NEW YORK (Reuters) - The United Nations has been accused by some of its staff of racism after it issued a survey that included a question asking how they identify themselves, and offered ‘yellow’ among the possible responses.
The ‘U.N. Survey on Racism’ was sent to thousands of staff on Wednesday. An email accompanying the survey said it was being carried out as part of U.N. Secretary-General Antonio Guterres’ “campaign to eradicate racism and promote dignity.”
But the first question, on how staff identify themselves, itself reflected an historic Western racist view of Asians by listing ‘yellow’ as an option, several U.N. staffers told Reuters. Other categories offered were black, brown, white, mixed/multi-racial and any other.
“The first question is insane, deeply offensive and hard to fathom how in an organization as diverse as the United Nations this question was approved for release in a system-wide survey,” said one U.N. staff member, speaking on condition of anonymity.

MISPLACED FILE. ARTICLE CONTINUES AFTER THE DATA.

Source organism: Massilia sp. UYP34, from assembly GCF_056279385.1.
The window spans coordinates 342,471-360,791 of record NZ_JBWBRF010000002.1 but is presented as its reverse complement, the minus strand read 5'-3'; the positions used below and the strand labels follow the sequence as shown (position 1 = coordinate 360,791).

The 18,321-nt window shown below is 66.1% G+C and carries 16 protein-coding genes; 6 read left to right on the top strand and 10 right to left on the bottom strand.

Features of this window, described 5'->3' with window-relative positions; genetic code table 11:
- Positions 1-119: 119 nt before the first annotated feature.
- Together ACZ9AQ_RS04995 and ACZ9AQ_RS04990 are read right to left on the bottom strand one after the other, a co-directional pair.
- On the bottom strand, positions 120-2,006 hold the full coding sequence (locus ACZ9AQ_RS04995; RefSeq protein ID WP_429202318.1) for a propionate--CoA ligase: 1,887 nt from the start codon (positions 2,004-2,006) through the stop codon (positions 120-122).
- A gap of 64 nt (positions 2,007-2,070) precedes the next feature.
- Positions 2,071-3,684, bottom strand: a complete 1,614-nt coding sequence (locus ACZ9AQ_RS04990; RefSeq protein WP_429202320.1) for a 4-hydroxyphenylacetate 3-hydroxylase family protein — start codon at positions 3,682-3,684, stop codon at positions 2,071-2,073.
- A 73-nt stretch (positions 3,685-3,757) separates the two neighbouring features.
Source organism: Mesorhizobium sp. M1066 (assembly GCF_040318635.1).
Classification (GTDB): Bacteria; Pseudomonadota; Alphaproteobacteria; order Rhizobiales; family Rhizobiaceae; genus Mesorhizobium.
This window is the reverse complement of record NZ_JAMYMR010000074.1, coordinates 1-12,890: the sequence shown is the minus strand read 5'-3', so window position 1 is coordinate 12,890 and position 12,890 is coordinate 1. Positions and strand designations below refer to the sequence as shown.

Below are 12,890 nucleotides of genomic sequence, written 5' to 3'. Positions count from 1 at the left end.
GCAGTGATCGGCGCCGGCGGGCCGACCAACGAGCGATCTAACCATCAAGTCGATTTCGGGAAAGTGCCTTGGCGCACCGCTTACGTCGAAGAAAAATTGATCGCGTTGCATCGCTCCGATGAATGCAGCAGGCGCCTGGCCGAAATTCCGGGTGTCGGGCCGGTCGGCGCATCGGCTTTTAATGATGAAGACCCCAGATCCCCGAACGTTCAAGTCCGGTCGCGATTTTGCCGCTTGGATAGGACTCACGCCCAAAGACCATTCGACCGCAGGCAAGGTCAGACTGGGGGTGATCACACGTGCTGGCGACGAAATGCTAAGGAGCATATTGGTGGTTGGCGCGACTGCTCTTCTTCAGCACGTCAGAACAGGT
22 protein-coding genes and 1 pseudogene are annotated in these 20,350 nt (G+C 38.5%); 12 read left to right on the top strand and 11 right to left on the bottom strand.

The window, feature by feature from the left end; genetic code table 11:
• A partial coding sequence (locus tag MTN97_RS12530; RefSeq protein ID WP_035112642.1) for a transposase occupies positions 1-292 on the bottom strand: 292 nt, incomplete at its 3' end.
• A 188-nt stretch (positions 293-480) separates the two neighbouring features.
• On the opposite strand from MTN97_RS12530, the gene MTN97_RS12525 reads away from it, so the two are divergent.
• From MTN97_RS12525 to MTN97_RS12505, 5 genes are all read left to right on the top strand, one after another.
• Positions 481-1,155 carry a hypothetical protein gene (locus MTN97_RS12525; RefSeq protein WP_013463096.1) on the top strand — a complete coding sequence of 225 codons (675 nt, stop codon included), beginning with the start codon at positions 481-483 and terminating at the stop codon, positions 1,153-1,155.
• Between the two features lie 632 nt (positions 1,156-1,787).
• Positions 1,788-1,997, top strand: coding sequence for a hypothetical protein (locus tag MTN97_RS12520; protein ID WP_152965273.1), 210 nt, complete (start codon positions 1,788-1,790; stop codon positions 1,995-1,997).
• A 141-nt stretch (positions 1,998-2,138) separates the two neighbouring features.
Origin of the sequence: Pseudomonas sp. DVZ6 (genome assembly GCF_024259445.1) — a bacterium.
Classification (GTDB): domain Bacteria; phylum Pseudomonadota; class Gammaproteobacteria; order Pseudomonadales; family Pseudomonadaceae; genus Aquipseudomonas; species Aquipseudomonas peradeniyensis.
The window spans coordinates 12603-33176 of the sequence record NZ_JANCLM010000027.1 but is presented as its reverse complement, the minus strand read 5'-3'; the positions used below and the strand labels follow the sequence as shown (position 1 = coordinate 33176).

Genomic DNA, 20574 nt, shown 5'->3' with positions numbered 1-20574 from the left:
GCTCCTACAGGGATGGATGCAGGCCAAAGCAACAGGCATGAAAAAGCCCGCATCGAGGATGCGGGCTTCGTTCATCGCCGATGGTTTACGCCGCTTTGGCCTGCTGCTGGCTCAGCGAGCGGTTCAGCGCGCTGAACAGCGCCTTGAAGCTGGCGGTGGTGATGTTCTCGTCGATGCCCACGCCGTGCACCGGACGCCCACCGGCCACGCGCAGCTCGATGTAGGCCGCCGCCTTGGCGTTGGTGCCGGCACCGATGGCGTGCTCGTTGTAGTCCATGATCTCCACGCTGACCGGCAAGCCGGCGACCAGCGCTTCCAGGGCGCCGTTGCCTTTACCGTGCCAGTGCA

United Nations spokesman Stephane Dujarric said the survey would be “taken off-line and revised appropriately taking into account the legitimate concerns” that had been expressed.
“We acknowledge the need to formulate these categories with greater sensitivity and will take immediate steps to rectify this,” Dujarric said.
Erica Foldy, an associate professor at the Wagner Graduate School of Public Service at New York University, said the use of the term was not acceptable.
“The term ‘yellow’ to refer to people of Asian descent is a slur. It should not be used, period. At the same time, it is useful to remember that language related to race is complex and always in flux,” she said.
“Recently Brown, which had been considered something of a slur (though perhaps never as problematic as yellow) has come into broad use. But I don’t see that happening with ‘yellow’,” Foldy said.
Organizations and companies have been under increasing pressure to address racism in the wake of global protests sparked by the death of George Floyd, a Black American who died in May after a white police officer knelt on his neck.
Reporting by Michelle Nichols; editing by Mary Milliken, Rosalba O’Brien and Richard Pullin
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